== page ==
(614) November 2022

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Clintonville • Grandview • Easton • Powell

BIG PICTURE

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Powell's new members club 80 East added over 3,000 square feet to a historic downtown home, creating a unique vibe that can be either private or social, depending on what kind of mood you're in. TO READ MORE GO TO (Pg. 37)
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(614) MAGAZINE NOVEMBER 2022 614NOW.COM12 53 ON THE COVER: Illustration by Victoria Smith COVER PACKAGE CARING ACROSS COLUMBUS 53 24 37 94 CONTENTS COLUMBUS UNCOVERED DOCTOR FOOTBALL 18 MAKERS SPACE WITCHES STITCHES 24 WORTH THE WAIT 30 THE CLUB-HOUSE 37 STONEBRICK CAFE 42 WINTER GETAWAYS 94

Opening Volley

I yam who I yam

Whenever anyone does something nice for me, I’m immediately skeptical of them.

I don’t know if this is just pathological, or if it’s a symptom of the times, but either way, my first thought ends up being something like:

Ok, but what do they really want?

Or What’s their long-game here?

While I believe it’s healthy to be cautious, there’s a very fine line between skepticism and cynicism, and that’s a boundary I find myself dangerously close to teetering over more often than I’d like.

Every year, November serves as our giving issue. This means I’m able to talk to some of the most legitimately generous and well-intentioned people in the City. It also gives me time to really think about the impact that some of our local nonprofits and community groups have, impacts that are legitimately life-changing for many.

And because meeting people you truly admire naturally leads to self-reflection, I got to thinking.

While I believe all of the people we highlight in our November cover section are entirely well-intentioned, would it really matter if they weren’t?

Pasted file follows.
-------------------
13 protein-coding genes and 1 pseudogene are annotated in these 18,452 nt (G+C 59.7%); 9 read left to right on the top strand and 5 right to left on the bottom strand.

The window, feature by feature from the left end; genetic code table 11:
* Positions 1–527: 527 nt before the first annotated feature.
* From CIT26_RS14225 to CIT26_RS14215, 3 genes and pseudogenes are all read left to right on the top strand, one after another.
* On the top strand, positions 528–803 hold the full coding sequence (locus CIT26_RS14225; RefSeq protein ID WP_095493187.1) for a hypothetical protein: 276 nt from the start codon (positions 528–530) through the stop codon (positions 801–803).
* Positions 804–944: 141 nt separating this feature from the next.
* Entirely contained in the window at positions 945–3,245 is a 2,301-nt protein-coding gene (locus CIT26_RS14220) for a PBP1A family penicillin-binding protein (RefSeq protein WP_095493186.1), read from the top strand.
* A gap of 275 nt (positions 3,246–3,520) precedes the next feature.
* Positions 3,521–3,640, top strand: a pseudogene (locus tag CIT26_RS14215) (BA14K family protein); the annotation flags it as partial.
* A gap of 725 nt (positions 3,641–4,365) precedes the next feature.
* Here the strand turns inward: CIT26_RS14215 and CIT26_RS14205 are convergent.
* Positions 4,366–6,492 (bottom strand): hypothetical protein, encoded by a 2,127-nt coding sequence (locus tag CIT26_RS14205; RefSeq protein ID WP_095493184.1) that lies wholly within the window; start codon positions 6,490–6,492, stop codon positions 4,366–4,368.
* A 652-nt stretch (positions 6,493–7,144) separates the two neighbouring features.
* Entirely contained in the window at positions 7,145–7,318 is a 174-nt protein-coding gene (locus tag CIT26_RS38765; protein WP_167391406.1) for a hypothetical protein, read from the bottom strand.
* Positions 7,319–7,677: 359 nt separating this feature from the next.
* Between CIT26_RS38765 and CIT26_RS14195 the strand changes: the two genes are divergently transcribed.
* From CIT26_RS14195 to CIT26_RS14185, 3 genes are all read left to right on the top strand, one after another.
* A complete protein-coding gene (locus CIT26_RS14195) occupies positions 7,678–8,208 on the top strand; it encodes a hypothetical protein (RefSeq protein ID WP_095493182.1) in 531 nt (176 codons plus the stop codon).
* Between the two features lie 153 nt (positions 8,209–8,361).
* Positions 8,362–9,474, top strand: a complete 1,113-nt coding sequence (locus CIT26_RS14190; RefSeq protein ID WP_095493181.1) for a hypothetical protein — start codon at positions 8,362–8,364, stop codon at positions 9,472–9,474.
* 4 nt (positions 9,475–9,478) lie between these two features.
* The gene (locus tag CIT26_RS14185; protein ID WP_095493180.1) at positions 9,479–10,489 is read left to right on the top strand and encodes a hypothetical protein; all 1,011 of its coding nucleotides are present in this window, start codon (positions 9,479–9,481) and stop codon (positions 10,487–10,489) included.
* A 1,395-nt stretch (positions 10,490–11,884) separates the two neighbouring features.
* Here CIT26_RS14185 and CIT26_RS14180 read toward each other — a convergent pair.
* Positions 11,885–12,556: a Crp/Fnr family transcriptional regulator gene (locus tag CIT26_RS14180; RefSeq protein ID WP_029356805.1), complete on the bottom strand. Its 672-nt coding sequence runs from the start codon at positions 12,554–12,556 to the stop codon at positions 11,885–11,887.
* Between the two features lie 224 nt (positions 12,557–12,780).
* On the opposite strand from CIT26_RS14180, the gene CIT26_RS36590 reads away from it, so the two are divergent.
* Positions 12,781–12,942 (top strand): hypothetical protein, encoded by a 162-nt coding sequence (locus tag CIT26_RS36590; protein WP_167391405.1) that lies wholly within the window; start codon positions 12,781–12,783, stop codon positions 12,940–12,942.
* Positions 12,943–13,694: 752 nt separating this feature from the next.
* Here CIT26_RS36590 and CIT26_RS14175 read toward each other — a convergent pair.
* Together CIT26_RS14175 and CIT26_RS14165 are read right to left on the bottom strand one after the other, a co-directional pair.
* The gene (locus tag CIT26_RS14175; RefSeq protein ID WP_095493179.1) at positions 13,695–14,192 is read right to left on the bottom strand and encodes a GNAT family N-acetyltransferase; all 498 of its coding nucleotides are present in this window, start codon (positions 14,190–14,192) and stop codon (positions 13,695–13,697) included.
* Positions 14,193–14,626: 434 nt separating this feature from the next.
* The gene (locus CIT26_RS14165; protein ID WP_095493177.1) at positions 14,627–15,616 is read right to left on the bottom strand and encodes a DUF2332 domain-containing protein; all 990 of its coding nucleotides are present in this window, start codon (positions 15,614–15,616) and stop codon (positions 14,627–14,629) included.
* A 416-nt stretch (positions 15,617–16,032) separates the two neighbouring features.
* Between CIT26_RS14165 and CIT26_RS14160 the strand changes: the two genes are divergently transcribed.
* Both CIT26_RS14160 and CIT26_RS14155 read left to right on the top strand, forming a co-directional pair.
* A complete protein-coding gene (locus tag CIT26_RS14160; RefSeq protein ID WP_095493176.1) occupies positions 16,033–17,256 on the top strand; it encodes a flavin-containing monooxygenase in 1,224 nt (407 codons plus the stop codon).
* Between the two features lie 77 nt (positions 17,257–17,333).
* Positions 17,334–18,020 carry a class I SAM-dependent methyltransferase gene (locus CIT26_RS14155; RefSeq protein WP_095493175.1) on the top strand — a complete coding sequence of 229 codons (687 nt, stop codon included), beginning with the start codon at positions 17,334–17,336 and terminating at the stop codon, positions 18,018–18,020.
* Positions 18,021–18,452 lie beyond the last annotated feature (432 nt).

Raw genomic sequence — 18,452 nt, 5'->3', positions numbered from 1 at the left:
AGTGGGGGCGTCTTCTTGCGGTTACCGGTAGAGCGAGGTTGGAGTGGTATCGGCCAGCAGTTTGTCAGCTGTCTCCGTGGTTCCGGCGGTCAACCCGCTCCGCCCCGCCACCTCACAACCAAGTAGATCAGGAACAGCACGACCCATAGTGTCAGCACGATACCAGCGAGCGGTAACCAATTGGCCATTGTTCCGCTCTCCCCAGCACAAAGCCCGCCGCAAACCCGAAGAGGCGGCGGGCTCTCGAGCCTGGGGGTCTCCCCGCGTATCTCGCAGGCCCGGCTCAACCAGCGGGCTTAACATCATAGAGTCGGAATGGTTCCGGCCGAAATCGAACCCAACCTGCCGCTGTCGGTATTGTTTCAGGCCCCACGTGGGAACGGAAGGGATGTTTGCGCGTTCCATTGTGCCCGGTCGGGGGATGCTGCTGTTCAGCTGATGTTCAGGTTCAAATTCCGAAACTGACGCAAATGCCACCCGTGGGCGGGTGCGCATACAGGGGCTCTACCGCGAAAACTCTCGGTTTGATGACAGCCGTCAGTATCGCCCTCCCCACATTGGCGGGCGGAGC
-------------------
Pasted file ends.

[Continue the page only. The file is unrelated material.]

I mean, ok, if someone was stealing money or somehow creating nuclear superweapons (is that a real thing?), it would obviously be an issue. But what I’m trying is that, even if someone gives back to others because they enjoy the attention it generates, or they think the image of a philanthropist suits them socially, so what?

And if even these small acts of kindness that maybe aren’t purely-intentioned are still bringing good to people, who am I to question why someone is choosing to do them?

What I hope is that this issue inspires others to do what it taught me: To just shut up and appreciate the good when it happens.

Because the world is not always a great place, but there are always people who people care. And people who help others. And here in Columbus, I’ve learned firsthand there are a lot of those people.

I hope you enjoy some of their stories. Welcome to The Giving Issue

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(614) Magazine 458 E Main St., Columbus, OH 43215 Office: (614) 488-4400 | Fax: (614) 488-4402 Email submissions to: editor@614now.com www.614now.com Created by 21 Questions about advertising? Scan here! PUBLISHER Wayne T. Lewis CHIEF EXECUTIVE OFFICER Lindsay Press EDITOR-IN-CHIEF Jack McLaughlin COPY EDITOR Sarah Sole CONTRIBUTING PHOTOGRAPHERS Aaron Massey, Sarah Pfeifer, James DeCamp, Jordy Middlebrooks, Andrew White, Leonardo Carrizo CONTRIBUTING WRITERS Jack McLaughlin, Melinda Green, Sarah Sole, Jim Fischer John Clark, Mallory Arnold, Ray’Anthony Bruster CREATIVE DESIGNERS Bryce Patterson Victoria Smith FREELANCE DESIGNER Paul Barton VIDEO PRODUCER / EDITOR Austin Black DIRECTOR OF MARKETING Justynne Pride MARKETING COORDINATOR Julia Attanasio ADVERTISING DIRECTOR Meggin Weimerskirch SENIOR ACCOUNT EXECUTIVE Mindy Wilhite ACCOUNT EXECUTIVE Paul VanHorn BRAND MANAGER, 614 LAGER Lizzy Saunders

� STAFF PICKS

Our staff picks

November is a month of giving: Giving back, giving thanks, and giving away mashed potatoes, because you made 14 pounds too many for your holiday dinner. And speaking of holiday dinners, this month, we asked our staff what their favorite Thanksgiving (or Friendsgiving, if you prefer) dish was. Here’s what they said.